Does the right to keep and bear arms belong to us as individuals? Does that right extend to private use of arms? Or does the Second Amendment simply authorize the states to arm the members of their militias? The court will have to answer those threshold questions before deciding whether the D.C. gun ban is constitutional. Given the bizarre history of the Miller case, its dubious analysis and inconclusive result, about the only guidance Miller offers is how not to go about setting a Supreme Court precedent.
In Miller, two mobsters, Jack Miller and Frank Layton, were indicted for transporting a sawed‐off shotgun across state lines, in violation of the 1934 National Firearms Act. Neither Miller nor Layton was charged with firing the gun or committing any crime involving use of the gun. They were indicted for a technical violation of the registration and tax requirements of the Act.
When the lower court held that the NFA violated the Second Amendment, the U.S. government appealed to the Supreme Court. There, the case took a strange turn. The court gave Miller’s counsel, Paul Gutensohn, a mere two weeks to submit his written brief and prepare for a grueling interrogation by the justices. Gutensohn, who was court‐appointed and had not been compensated, replied he had received neither the government’s brief nor a copy of the trial record. He said he wanted to file a brief, but doubted he could travel all the way to Washington, D.C., for oral argument.
The court then offered Gutensohn a delay until late April. Apparently exasperated, he declined by telegram: “Suggest case be submitted on [government’s] brief. Unable to obtain any money from clients to be present and argue case.” Gutensohn’s proposal — that only the government’s brief would inform the court, with no response by the defendants — was arguably malpractice and surely contrary to his clients’ interests. He should have asked that new counsel be appointed and that the argument be further delayed if necessary. That would have offered a semblance of due process to Miller and Layton. More important, it would have ensured that the crucial Second Amendment question would get a full briefing and fair hearing before the court. In any event, Miller and Layton had no written brief to support them, and no legal representation at oral argument.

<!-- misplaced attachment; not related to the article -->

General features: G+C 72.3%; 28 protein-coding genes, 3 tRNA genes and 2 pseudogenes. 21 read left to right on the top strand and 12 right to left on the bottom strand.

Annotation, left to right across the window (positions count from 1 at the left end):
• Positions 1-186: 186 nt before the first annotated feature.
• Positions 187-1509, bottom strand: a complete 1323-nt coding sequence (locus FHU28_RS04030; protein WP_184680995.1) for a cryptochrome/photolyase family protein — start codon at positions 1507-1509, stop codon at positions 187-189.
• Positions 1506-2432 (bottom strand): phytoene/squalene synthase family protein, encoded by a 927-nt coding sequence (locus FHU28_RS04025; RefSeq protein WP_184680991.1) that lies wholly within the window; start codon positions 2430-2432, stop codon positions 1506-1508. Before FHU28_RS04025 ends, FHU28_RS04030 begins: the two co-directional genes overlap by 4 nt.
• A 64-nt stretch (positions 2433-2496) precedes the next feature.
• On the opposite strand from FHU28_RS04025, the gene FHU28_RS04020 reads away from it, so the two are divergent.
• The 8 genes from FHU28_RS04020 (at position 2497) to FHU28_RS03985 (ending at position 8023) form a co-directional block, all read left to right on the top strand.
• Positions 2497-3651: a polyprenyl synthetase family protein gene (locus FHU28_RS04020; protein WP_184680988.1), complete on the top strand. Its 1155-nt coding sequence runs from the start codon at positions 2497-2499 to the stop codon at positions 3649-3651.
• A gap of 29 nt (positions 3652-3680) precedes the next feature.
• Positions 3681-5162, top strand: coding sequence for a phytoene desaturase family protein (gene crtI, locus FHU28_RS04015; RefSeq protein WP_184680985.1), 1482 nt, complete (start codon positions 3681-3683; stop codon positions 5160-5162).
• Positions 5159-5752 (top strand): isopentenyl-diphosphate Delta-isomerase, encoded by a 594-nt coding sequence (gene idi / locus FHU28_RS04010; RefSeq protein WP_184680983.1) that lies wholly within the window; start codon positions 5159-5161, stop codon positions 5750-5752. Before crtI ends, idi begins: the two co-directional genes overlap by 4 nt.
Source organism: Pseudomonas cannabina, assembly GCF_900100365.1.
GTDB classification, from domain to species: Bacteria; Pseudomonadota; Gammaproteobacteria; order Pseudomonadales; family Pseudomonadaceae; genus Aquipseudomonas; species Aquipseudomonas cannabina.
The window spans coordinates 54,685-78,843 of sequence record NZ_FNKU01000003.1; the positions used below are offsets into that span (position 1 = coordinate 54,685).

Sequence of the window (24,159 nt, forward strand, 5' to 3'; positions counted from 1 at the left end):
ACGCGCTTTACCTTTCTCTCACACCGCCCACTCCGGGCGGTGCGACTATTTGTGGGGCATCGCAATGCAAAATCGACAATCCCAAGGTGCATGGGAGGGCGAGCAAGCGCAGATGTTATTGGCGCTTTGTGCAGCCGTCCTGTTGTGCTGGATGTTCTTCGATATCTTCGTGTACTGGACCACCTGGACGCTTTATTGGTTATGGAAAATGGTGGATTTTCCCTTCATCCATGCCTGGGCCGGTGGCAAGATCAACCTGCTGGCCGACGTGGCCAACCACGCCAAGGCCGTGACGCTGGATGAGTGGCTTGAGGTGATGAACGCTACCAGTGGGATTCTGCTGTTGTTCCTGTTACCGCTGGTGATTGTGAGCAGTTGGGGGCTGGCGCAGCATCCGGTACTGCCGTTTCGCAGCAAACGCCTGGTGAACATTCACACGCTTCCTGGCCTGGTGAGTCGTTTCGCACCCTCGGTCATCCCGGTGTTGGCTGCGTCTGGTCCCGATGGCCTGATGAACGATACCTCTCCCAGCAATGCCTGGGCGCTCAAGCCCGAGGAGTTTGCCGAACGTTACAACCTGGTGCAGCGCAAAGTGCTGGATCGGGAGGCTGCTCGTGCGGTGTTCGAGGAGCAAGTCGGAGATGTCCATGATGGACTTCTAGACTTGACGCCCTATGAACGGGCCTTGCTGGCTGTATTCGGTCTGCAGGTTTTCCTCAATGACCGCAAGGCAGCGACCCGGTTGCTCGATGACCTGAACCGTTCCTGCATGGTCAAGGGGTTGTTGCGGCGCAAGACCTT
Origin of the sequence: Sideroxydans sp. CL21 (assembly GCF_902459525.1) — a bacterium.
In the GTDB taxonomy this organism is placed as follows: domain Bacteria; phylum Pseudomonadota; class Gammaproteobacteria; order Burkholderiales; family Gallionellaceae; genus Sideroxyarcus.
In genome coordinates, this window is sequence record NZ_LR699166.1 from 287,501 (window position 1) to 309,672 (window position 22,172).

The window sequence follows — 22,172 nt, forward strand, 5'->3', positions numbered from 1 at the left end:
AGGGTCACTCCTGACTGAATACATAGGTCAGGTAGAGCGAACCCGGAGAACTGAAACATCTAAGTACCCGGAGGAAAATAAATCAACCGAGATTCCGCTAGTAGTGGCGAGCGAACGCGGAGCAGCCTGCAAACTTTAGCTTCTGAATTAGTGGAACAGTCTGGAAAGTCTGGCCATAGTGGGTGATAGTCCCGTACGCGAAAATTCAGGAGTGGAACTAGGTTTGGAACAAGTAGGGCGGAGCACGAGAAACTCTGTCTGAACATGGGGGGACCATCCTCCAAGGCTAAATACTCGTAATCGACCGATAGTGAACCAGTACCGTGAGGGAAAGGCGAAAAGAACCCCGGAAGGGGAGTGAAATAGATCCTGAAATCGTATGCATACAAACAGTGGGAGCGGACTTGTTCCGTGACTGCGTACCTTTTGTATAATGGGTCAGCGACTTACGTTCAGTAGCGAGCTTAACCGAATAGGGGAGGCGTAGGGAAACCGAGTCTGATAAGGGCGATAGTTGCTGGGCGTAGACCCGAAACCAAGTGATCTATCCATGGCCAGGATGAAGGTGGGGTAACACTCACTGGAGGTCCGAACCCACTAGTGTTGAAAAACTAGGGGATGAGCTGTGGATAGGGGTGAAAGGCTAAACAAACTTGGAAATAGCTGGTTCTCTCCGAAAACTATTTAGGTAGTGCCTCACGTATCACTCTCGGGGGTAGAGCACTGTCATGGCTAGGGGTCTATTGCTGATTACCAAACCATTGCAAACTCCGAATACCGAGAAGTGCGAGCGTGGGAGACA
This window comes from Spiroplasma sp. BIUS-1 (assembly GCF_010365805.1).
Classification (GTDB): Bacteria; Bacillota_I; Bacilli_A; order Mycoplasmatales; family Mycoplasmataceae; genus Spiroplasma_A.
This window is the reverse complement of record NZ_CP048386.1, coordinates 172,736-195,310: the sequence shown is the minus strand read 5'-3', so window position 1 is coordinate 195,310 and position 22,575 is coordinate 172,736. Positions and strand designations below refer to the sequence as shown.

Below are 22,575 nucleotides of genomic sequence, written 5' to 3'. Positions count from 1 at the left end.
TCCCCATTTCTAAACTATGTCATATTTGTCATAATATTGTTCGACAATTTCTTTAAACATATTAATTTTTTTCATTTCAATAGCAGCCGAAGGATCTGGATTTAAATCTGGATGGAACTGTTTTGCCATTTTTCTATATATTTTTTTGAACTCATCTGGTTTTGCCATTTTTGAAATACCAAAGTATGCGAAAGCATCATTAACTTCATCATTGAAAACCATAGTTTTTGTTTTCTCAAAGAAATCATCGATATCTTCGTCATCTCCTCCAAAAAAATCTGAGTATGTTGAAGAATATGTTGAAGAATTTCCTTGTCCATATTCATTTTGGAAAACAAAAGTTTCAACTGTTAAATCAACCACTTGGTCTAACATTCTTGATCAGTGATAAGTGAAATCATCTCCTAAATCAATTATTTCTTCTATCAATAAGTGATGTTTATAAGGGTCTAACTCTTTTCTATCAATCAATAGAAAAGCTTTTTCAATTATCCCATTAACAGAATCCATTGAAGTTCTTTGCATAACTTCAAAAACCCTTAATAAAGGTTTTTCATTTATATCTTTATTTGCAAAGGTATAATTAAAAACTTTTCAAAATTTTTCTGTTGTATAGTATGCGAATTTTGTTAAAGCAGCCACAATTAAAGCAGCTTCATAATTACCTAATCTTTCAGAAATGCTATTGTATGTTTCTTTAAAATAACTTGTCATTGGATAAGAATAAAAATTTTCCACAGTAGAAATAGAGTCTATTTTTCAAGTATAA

When it was all over, the Supreme Court reversed the lower court’s holding that the NFA violated the Second Amendment. The high court’s conclusion hinged, not on the defendants’ qualification for militia service, but on the particular weapon that was the subject of their indictment. Here’s the crucial passage from McReynolds’ opinion: “In the absence of any evidence tending to show that possession or use of a [sawed‐off] shotgun … has some reasonable relationship to the preservation or efficiency of a well‐regulated militia, we cannot say that the Second Amendment guarantees the right to keep and bear such an instrument.” Thus, Miller applies to the type of weapon, not to the question whether the Second Amendment protects all individuals, only members of a militia or just states.
McReynolds’ refusal to resolve that key question triggered a debate that lasts to this day. In the end, Miller was sent back to the lower court to determine whether a sawed‐off shotgun had military utility. Before a new trial could be conducted, Jack Miller was shot and killed. Frank Layton agreed to a plea bargain and was sentenced to five years on probation.
Fortunately, Heller presents the Supreme Court with another opportunity to declare its allegiance in the battles between the written and “living” Constitutions. The text of the Second Amendment clearly protects the right of “the people” — not states, not militias, but “people” to “keep and bear arms.” By striking down the D.C. gun ban, the Supreme Court can affirm that basic principle and restore the Second Amendment to its rightful place of dignity within the Bill of Rights.